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U.S. men’s volleyball team qualifies for Rio Olympics

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The U.S. men’s volleyball team will compete in its ninth straight Olympics, qualifying for Rio by winning the FIVB World Cup in Japan on Wednesday.

The U.S. went 10-1 in the tournament where the top two nations earned Olympic spots. Italy and 2014 World champion Poland also went 10-1, with the U.S. and Italy bettering Poland via tiebreakers. It marked the U.S.’ first World Cup title since 1985.

Brazil, the U.S. and Italy are the first three nations in the 12-team Olympic tournament. The other nine will be determined via later qualifying events.

The U.S. men earned gold at the 2008 Olympics and were eliminated in the quarterfinals of the 2012 Olympics (won by Russia) and the 2014 World Championship (won by Poland). Brazil is ranked No. 1 in the world and will of course benefit from home-court advantage in volleyball-mad Rio.

The U.S., ranked No. 5, could feature a roster in Rio that’s very different than four years ago. Stalwarts Clay Stanley and Reid Priddy, both three-time Olympians, face younger competition for roster spots (and Priddy is trying to come back from major injury).

Neither Stanley nor Priddy was on the FIVB World Cup roster of 14 players. The Olympic roster size is 12.

Matt Anderson, 28 and a 2012 Olympian, is the three-time reigning U.S. men’s indoor Player of the Year. Taylor Sander, 23, leads the wave of players eyeing their first Olympics.

The last three U.S. Olympic men’s teams have included zero players younger than 25.

The U.S. women’s volleyball team, the 2014 World champion, will get its next shot at qualifying for Rio at a North American tournament in January.

MORE: Brazil leaves beach volleyball legends off Olympic team

Mark Spitz takes on Katie Ledecky’s challenge

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Swimmers around the world took on Katie Ledecky‘s milk-glass challenge since it became a social media sensation, including one of the few Americans with more Olympic gold medals.

Mark Spitz, who won seven golds at the 1972 Munich Games, took 10 strokes in an at-home pool while perfectly balancing a glass of what appeared to be water on his head.

“Would’ve been faster with the ‘stache, @markspitzusa, but I still give this 7 out of 7 gold medals,” Ledecky tweeted.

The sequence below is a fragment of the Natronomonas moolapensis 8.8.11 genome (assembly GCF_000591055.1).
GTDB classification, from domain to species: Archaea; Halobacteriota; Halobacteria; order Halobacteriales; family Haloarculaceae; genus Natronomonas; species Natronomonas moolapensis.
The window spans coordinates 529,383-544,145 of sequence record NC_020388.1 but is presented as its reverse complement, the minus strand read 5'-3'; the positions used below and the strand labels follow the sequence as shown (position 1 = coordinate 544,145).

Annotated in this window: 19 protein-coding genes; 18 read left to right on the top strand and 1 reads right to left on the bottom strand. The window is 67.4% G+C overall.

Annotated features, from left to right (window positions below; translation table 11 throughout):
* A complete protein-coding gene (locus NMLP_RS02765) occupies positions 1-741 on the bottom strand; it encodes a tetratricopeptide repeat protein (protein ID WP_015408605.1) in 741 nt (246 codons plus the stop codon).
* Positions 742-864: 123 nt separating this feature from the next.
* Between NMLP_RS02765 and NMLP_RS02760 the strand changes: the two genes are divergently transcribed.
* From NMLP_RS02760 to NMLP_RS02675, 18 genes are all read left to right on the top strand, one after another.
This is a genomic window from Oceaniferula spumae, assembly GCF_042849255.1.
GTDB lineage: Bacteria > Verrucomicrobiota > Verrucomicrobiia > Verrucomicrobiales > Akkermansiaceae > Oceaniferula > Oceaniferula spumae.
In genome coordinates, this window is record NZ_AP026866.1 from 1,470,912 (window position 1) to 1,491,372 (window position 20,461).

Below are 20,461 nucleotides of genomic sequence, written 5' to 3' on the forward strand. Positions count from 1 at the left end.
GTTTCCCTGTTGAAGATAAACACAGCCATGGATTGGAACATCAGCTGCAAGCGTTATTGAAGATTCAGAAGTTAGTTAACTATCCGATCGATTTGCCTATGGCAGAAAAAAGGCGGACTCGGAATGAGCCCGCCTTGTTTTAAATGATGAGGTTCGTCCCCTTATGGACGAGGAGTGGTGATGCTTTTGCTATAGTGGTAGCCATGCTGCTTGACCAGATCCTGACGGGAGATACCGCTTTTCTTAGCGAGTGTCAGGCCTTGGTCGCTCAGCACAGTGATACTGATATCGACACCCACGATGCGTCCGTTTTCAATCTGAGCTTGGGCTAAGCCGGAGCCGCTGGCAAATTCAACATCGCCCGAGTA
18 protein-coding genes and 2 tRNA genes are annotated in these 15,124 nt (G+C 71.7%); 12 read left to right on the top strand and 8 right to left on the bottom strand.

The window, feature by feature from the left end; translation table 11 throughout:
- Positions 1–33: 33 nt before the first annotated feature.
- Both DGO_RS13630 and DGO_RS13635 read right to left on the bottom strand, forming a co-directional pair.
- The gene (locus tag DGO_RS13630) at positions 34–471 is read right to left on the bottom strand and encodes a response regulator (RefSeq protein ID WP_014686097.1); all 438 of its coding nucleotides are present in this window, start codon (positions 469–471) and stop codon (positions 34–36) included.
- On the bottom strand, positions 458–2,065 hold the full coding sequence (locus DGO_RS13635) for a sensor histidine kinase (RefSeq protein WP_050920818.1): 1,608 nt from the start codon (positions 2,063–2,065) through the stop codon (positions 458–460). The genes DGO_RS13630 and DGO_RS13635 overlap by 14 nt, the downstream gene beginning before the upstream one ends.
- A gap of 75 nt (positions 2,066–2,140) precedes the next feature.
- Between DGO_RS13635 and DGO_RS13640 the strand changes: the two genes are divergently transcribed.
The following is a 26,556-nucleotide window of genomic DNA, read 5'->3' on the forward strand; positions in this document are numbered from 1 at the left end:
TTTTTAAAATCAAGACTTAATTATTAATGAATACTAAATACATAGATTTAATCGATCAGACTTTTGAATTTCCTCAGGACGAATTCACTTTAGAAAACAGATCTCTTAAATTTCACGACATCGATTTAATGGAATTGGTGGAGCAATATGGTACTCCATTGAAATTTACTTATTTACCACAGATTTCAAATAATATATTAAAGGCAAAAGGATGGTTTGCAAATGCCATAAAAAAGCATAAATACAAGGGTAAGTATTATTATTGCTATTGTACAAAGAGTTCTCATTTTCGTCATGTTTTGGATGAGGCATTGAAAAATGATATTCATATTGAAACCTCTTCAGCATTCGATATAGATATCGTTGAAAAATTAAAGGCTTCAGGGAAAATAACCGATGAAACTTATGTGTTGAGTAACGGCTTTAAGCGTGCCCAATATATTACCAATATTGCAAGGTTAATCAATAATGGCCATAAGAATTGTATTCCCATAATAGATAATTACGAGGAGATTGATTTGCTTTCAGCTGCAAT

Spitz joined fellow Olympic champions Susie O’Neill of Australia and American Matt Grevers in posting similar videos to what Ledecky first shared Monday.

In Tokyo next year, Ledecky can pass Spitz’s career gold-medal count of nine if she wins all of her expected events — 200m, 400m, 800m and 1500m freestyles and the 4x200m free relay.

Then she would trail one athlete from any country in any sport — Michael Phelps, the 23-time gold medalist who has yet to post video of swimming while balancing a glass on his head.

MORE: Spitz puts Michael Phelps’ career in perspective

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Serena Williams, reclusive amid pandemic, returns to tennis eyeing Grand Slam record

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Serena Williams travels with “like 50 masks” and has been a little bit of a recluse since early March and the onset of the coronavirus pandemic.

“I don’t have full lung capacity, so I’m not sure what would happen to me,” Williams said Saturday, two days before the start of the WTA’s Top Seed Open in Lexington, Ky., her first tournament since playing Fed Cup in early February. “I’m sure I’ll be OK, but I don’t want to find out.”

Williams, 38, has a history of blood clots and pulmonary embolisms. She faced life-threatening complications following her Sept. 1, 2017, childbirth that confined her to a bed for six weeks. She said her daily routine was surgery and that she lost count after the first four.

More recently, Williams enjoyed “every part” of the last six months at home in Florida, her longest time grounded since her teens.

“I’ve been a little neurotic, to an extent,” on health and safety, she said. “Everyone in the Serena bubble is really protected.”

Williams is entered to play next week in Lexington and at consecutive tournaments in New York City later this month — the Western & Southern Open and U.S. Open, the latter starting Aug. 31.

Williams is the highest-ranked player in the Lexington field at No. 9. Others include 2017 U.S. Open champion Sloane Stephens, older sister Venus Williams and 16-year-old Coco Gauff.

She has been bidding ever since having daughter Olympia to tie Margaret Court‘s record 24 Grand Slam singles titles, albeit many of Court’s crowns came before the Open Era and, notably at the Australian Open, against small fields lacking the world’s best players. Williams reached the last two Wimbledon and U.S. Open finals, losing all of them.

She showed her seriousness in committing early to this year’s U.S. Open by installing a court at home with the same surface. Three of the top 10 female singles players already said they will skip the U.S. Open due to travel and/or virus concerns, including No. 1 Ash Barty.

“Tennis is naturally a socially distanced sport, so it was kind of easy to go back and just walk on my side of the court and have my hitter walk on his side of the court,” Williams said.

The French Open starts two weeks after the U.S. Open ends. Williams was asked if she will fly to Europe for tournaments this autumn.

“I see myself doing it all, if it happens,” she said.

The Tokyo Olympics are too far away to make plans.

“We’ll have to kind of wait to see what happens in the fall,” she said. “One thing I have learned with this pandemic is don’t plan.”

MORE: Past U.S. Open champions get wild cards

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